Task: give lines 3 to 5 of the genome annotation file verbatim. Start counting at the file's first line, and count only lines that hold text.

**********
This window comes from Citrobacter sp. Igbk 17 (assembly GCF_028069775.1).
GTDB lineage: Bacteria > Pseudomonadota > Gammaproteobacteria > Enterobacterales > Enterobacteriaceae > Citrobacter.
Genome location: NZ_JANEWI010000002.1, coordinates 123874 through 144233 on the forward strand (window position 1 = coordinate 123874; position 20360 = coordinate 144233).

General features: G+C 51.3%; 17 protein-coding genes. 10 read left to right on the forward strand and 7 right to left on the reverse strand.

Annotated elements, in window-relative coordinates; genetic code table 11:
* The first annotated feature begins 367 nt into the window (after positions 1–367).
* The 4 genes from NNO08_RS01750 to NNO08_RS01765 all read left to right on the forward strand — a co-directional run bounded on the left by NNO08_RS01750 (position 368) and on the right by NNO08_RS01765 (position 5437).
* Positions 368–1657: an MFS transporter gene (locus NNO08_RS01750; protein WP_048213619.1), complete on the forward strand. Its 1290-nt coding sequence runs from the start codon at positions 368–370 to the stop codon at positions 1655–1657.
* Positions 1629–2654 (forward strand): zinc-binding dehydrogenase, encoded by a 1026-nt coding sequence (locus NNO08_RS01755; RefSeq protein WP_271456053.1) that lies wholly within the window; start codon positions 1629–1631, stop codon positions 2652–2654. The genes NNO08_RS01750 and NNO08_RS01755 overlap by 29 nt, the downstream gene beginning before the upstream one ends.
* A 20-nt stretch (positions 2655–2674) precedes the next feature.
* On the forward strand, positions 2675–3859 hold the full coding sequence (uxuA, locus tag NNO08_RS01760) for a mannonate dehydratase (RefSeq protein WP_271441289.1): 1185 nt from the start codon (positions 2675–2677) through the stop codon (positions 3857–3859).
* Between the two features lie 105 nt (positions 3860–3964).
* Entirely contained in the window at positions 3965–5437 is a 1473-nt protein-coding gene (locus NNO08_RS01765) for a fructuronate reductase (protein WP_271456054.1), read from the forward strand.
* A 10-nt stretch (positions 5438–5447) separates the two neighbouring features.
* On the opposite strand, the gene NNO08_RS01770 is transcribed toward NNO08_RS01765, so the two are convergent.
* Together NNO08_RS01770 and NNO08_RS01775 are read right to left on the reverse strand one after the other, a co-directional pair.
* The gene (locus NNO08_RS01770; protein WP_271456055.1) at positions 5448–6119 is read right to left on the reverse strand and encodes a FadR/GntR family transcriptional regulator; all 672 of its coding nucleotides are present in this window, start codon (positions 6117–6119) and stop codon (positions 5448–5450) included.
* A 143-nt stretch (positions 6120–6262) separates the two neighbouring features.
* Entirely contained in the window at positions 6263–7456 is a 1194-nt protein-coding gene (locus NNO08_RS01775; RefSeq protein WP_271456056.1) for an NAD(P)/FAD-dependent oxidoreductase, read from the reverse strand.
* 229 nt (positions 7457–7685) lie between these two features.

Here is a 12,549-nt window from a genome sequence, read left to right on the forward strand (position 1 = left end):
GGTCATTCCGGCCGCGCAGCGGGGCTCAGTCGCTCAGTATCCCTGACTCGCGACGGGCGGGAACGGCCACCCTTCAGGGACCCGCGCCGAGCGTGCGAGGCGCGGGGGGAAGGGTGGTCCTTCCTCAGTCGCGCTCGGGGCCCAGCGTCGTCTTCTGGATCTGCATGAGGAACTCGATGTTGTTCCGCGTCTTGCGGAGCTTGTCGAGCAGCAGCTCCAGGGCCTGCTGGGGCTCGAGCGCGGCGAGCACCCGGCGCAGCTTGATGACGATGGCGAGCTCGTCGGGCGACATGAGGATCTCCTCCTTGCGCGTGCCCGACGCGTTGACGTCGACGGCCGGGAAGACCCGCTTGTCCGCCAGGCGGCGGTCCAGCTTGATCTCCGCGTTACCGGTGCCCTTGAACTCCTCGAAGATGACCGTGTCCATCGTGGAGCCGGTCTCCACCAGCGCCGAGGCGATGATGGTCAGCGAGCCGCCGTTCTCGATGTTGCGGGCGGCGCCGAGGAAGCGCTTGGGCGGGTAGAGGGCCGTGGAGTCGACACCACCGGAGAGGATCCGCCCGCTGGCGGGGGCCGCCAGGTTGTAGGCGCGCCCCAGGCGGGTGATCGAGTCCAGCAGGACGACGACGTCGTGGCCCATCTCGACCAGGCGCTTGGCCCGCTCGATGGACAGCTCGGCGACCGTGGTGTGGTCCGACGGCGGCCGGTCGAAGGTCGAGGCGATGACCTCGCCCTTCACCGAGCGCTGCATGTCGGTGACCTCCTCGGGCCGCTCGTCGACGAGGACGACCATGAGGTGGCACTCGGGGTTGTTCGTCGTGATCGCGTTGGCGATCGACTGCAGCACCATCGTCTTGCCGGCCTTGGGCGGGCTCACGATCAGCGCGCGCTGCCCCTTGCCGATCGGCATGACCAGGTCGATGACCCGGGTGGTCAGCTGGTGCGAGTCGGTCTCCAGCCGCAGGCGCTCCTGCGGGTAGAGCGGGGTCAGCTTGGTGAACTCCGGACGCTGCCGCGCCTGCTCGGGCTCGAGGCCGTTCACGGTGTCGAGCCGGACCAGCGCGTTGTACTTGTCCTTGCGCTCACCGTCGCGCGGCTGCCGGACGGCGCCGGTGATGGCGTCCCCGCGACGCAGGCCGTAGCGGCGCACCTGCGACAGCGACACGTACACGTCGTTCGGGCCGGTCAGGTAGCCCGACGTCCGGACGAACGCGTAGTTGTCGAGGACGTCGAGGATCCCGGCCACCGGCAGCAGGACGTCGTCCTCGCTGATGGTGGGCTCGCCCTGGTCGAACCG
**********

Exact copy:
Genome location: NZ_JANEWI010000002.1, coordinates 123874 through 144233 on the forward strand (window position 1 = coordinate 123874; position 20360 = coordinate 144233).

General features: G+C 51.3%; 17 protein-coding genes. 10 read left to right on the forward strand and 7 right to left on the reverse strand.

Annotated elements, in window-relative coordinates; genetic code table 11: